From MEpedia, a crowd-sourced encyclopedia of ME and CFS science and history

Histamine is a compound involved in local immune responses, regulates the gut, and acts as a neurotransmitter. Histamine is released by mast cells and excess histamine is involved in many of the symptoms of mast cell activation disorder.

Histamine dihydrochloride is an immunostimulant drug sold under the brand name Ceplene for acute myeloid leukemia.[1]

Types of histamine receptors[edit | edit source]

All known histamine receptors are G-coupled.[2]

H1 receptor[edit | edit source]


  • neurons
  • smooth muscle cells of the airways
  • blood vessels
  • widespread throughout the body[2]

H2 receptor[edit | edit source]

Location: mostly in

  • gastric mucosa parietal cells
  • smooth muscle cells
  • heart[2]

H3 receptor[edit | edit source]


H4 receptor[edit | edit source]


  • bone marrow
  • peripheral hematopoietic cells[2]

Role of histamine in the body[edit | edit source]

Histamine stimulates inflammation by increasing blood flow to a site of infection or the region surrounding allergens, so your immune can engulf the foreign particle. It does this by causing the release of nitric oxide, which in turn causes vasodilation.[citation needed]

Modulating histamine levels[edit | edit source]

Histamine is broken down by an enzyme called diamine oxidase (DAO), which is found mainly in the gastrointestinal tract and in pregnant women, the placenta. Nutritional deficiencies in Vitamin C, magnesium, Vitamin B6 and copper – all DAO cofactors – can decrease DAO activity.

Vitamin C reduces blood histamine levels,[3][4][5] potentially through several mechanisms: by inhibiting mast cell production; by increasing diamine oxidase (an enzyme that breaks down histamine); by inhibiting mast cell degranulation (and the release of histamine in the first place),[6] and by inhibiting histidine decarboxylase (the enzyme that forms histamine).[7]

Manganese and zinc can also prevent the release of histamine from mast cells.

Histamine intolerance[edit | edit source]

Histamine sensitivity can be a sign of mast cell activation disorder. Histamine Intolerance (HI) is a separate diagnosis.[8]

Antihistamines[edit | edit source]

Antihistamines, also known as histamine antagonists help block the effects of histamine in the body. Classic antihistamines block H1 histamine receptors only.[9]

Antihistamines include:

H1 receptor antihistamines[edit | edit source]

Uses of various H1 antagonists include:

H2 receptor antihistamines[edit | edit source]

H3 receptor antihistamines[edit | edit source]

H3R antagonists are being investigated for potential use in treatmenting of neurodegenerative diseases and sleep disorders, may reduce neuroinflammation and reduce cognitive dysfunction.[2][16]

H4 receptor antihistamines[edit | edit source]

H4R antagonists are being investigated for use in allergies, and inflammatory conditions such as hayfever, chronic pruritus, and asthma.[2]

See also[edit | edit source]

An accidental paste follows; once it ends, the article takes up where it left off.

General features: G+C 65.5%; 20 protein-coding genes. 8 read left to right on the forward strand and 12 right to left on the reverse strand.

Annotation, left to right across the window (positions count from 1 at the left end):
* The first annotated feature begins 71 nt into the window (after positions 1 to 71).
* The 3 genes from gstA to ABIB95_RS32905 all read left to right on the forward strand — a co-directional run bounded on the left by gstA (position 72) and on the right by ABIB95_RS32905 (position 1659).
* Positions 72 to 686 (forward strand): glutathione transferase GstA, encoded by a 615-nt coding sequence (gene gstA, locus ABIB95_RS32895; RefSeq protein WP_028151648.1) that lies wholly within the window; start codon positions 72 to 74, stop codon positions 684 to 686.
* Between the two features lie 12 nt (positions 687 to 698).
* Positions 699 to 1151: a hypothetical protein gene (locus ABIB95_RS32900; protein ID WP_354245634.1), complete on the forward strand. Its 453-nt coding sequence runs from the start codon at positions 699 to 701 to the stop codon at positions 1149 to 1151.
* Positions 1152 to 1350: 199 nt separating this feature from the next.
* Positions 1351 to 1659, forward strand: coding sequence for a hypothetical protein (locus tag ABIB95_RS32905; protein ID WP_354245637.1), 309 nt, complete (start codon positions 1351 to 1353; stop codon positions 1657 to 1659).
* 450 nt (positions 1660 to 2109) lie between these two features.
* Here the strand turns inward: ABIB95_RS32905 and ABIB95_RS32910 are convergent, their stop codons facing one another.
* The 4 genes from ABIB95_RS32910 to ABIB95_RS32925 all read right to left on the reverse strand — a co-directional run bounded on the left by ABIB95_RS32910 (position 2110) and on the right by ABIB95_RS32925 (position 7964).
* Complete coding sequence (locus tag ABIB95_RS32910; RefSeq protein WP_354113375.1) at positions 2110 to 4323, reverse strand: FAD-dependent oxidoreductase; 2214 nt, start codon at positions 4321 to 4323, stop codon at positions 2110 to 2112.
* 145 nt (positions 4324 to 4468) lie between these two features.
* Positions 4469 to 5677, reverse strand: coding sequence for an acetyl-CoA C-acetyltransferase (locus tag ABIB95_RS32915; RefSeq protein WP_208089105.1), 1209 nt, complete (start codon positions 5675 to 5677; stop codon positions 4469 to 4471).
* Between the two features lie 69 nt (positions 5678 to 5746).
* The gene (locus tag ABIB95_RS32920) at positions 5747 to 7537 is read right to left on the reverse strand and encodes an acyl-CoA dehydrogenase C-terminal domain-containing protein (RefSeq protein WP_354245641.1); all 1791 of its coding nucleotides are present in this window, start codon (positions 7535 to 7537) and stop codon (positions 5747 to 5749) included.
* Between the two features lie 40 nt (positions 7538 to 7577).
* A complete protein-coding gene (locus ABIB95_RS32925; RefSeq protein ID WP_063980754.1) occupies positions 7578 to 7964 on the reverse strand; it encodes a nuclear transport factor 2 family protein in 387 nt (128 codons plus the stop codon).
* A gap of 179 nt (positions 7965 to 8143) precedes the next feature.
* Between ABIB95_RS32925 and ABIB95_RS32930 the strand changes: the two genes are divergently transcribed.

Learn more[edit | edit source]

References[edit | edit source]

  1. "Histamine". PubChem. Retrieved January 6, 2022.
  2. 2.0 2.1 2.2 2.3 2.4 2.5 2.6 2.7 2.8 Patel, Raj H.; Mohiuddin, Shamim S. (2021). Biochemistry, Histamine. Treasure Island (FL): StatPearls Publishing. PMID 32491722.
  3. Clemetson, C.A. (April 1980), "Histamine and ascorbic acid in human blood", The Journal of Nutrition, 110 (4): 662–668, ISSN 0022-3166, PMID 7365537
  4. Johnston, C.S.; Martin, L.J.; Cai, X. (April 1992), "Antihistamine effect of supplemental ascorbic acid and neutrophil chemotaxis", Journal of the American College of Nutrition, 11 (2): 172–176, ISSN 0731-5724, PMID 1578094
  5. Johnston, CS (December 1996). "Vitamin C depletion is associated with alterations in blood histamine and plasma free carnitine in adults". J Am Coll Nutr.
  6. Mio, M (1999). "Ultraviolet B (UVB) light-induced histamine release from rat peritoneal mast cells and its augmentation by certain phenothiazine compounds". Immunopharmacology.
  7. Molderings, Gerhard (2016). "Pharmacological treatment options for mast cell activation disease". Naunyn Schmiedebergs Arch Pharmacol.
  8. "Histamine Intolerance: Symptoms, Diagnosis and The Food List". Histamine Intolerance. Retrieved January 6, 2022.
  9. "Histamine Antagonists". DrugBank Online. Retrieved February 18, 2021.
  10. 10.0 10.1 "Histamine H1 Antagonists". DrugBank Online. Retrieved January 6, 2022.
  11. "Classification of Antihistamines" (PDF). Medsafe - Government of New Zealand. Retrieved January 6, 2022.
  12. "H2 blockers". H2 blockers: MedlinePlus Medical Encyclopedia. Retrieved January 6, 2022.
  13. "Rantidine". drugs.com. Retrieved January 6, 2022.
  14. Harwell, Victoria; Fasinu, Pius (September 1, 2020). "Pitolisant and Other Histamine-3 Receptor Antagonists—An Update on Therapeutic Potentials and Clinical Prospects". Medicines. 7 (9): 55. doi:10.3390/medicines7090055. ISSN 2305-6320. PMC 7554886. PMID 32882898.
  15. Yuen, Melissa V.; Gianturco, Stephanie L.; Pavlech, Laura L.; Storm, KathenaD.; Yoon, SeJeong; Mattingly, Ashlee N. (December 2019). "Betahistine HCI: Summary Report" (PDF). University of Maryland Center of Excellence for Science and Innovation. Retrieved January 6, 2022.
  16. 16.0 16.1 Lin, Jian-Sheng; Sergeeva, Olga A.; Haas, Helmut L. (January 2011). "Histamine H3 receptors and sleep-wake regulation" (PDF). The Journal of Pharmacology and Experimental Therapeutics. 336 (1): 17–23. doi:10.1124/jpet.110.170134. ISSN 1521-0103. PMID 20864502.